The Enchanted Parks after dark adventure returns this week to Saltwell Park, with a new theme and artwork installations on display to experience and navigate your way through. Prior to this year I’d never been before, it always seems to sell out so quickly, so when I was offered tickets by Newcastle Gateshead I of course accepted. The concept this year is the House of Lost & Found, based on a fair of travelling people who are in some way lost, and come together to tell their stories. These mystical enchanting stories come to life as you weave your way through the park. Take a look…
Each individual that is part of this extended family has a different part to play in the fair, but they’re all telling the story of something lost or found through light, installations, objects and even fire.
As you arrive at the park and enter the trail through, the people of the fair are there to guide you through. In full character they let visitors through in stages, under the guise of telling their story and engaging with the kids. I wasn’t sure what was going on at first, I thought it was just an art and light display that you wander through but it’s so much more interactive than that.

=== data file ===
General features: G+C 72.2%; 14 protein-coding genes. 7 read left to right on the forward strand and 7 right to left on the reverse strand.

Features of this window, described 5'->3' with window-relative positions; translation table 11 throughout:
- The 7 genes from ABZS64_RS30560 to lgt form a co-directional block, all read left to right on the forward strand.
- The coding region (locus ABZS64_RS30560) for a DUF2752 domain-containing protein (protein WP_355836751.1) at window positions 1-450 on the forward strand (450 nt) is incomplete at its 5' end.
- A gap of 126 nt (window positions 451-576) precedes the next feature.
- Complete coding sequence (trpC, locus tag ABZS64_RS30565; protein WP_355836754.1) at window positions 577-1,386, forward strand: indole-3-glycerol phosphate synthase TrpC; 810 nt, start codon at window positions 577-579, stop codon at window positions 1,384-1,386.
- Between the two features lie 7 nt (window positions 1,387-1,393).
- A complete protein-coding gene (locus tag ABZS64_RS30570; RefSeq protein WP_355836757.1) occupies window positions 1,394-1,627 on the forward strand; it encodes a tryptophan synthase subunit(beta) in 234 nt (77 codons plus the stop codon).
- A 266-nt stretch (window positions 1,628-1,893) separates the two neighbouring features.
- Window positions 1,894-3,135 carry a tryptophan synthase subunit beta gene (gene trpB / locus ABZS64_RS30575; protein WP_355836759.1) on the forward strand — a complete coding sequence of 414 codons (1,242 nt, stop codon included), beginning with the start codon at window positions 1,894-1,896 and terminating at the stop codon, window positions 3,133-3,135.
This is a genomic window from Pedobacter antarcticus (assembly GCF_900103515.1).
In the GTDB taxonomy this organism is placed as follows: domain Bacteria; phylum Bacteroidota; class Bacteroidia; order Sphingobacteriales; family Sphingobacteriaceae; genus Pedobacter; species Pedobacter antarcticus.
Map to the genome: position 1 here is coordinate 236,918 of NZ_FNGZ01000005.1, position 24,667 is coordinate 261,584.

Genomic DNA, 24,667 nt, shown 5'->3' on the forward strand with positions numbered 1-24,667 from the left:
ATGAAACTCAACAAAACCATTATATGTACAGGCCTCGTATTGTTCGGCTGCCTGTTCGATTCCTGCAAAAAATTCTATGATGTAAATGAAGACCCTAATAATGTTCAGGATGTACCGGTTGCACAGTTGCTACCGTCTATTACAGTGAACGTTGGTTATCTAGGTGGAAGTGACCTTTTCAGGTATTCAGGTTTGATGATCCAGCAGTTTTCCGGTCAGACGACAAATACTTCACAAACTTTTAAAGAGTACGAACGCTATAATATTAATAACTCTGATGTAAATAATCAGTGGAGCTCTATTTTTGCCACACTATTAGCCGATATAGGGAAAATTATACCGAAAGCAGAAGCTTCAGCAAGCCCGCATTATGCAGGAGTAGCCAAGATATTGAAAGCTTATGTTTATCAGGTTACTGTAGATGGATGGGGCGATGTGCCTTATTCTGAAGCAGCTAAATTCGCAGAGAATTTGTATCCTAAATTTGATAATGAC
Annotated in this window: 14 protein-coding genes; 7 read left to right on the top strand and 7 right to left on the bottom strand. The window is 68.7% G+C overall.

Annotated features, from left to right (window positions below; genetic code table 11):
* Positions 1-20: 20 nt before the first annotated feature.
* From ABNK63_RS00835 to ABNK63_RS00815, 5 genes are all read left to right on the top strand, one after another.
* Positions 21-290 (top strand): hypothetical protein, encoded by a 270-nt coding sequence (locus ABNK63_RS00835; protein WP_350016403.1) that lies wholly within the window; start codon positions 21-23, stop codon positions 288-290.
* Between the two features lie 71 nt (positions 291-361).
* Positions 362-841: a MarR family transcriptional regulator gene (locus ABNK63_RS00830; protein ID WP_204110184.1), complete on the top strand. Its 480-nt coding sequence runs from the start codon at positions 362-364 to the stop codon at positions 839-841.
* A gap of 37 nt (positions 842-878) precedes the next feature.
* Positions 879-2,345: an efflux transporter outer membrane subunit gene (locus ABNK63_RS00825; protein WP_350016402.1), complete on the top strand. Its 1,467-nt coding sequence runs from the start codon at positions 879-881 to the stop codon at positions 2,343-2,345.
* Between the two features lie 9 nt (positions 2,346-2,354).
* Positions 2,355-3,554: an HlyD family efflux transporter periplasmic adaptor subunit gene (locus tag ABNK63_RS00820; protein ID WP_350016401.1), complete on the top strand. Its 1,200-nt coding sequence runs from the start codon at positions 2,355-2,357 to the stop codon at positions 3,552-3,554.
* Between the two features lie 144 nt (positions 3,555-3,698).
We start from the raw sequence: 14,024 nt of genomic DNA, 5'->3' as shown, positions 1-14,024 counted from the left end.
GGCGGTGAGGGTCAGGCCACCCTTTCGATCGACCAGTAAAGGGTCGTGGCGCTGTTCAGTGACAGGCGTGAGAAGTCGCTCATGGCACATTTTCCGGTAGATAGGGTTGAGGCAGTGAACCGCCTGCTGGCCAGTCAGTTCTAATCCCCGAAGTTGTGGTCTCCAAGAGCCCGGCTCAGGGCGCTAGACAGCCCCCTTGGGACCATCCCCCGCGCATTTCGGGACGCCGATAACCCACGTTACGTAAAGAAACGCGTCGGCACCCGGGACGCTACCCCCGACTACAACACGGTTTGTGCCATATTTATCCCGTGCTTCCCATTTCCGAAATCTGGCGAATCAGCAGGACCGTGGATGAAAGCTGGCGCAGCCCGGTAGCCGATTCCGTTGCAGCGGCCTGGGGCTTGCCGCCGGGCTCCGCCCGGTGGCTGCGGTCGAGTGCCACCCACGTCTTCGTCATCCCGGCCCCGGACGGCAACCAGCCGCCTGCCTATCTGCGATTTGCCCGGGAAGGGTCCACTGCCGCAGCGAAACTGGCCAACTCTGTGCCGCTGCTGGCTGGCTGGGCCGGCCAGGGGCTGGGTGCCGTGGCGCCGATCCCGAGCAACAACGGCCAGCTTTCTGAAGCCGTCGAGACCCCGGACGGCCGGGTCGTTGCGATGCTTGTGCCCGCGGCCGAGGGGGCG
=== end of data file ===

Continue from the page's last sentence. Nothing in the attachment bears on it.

The characters are great and are part of the whole idea, in full traveller dress and decorated in tiny fairy lights, they were delighting both kids and adults as you make your way through. ‘Peter’ is the man that leads the fair, and he is linked in some way to each of the artist creations and the story that unfolds.
The footpaths are lit, and as you follow it round you come to each section. Overall it takes about 45minutes to an hour to wander round, although I’d definitely say it took families with small kids a lot longer. As you walk you’re accompanied by the musical sounds created by Roma Yagnik, an outdoor events musician who also recently featured as part of the Great North Exhibition.
I won’t detail every section, just a few of my favourites…
The Lost & Found Tree, created by Dave Young, an artist that transforms found and used items into something new. The tree symbolises ‘Peter’ himself welcoming you to the House of Lost and Found.
Precious and Found by Helen Yates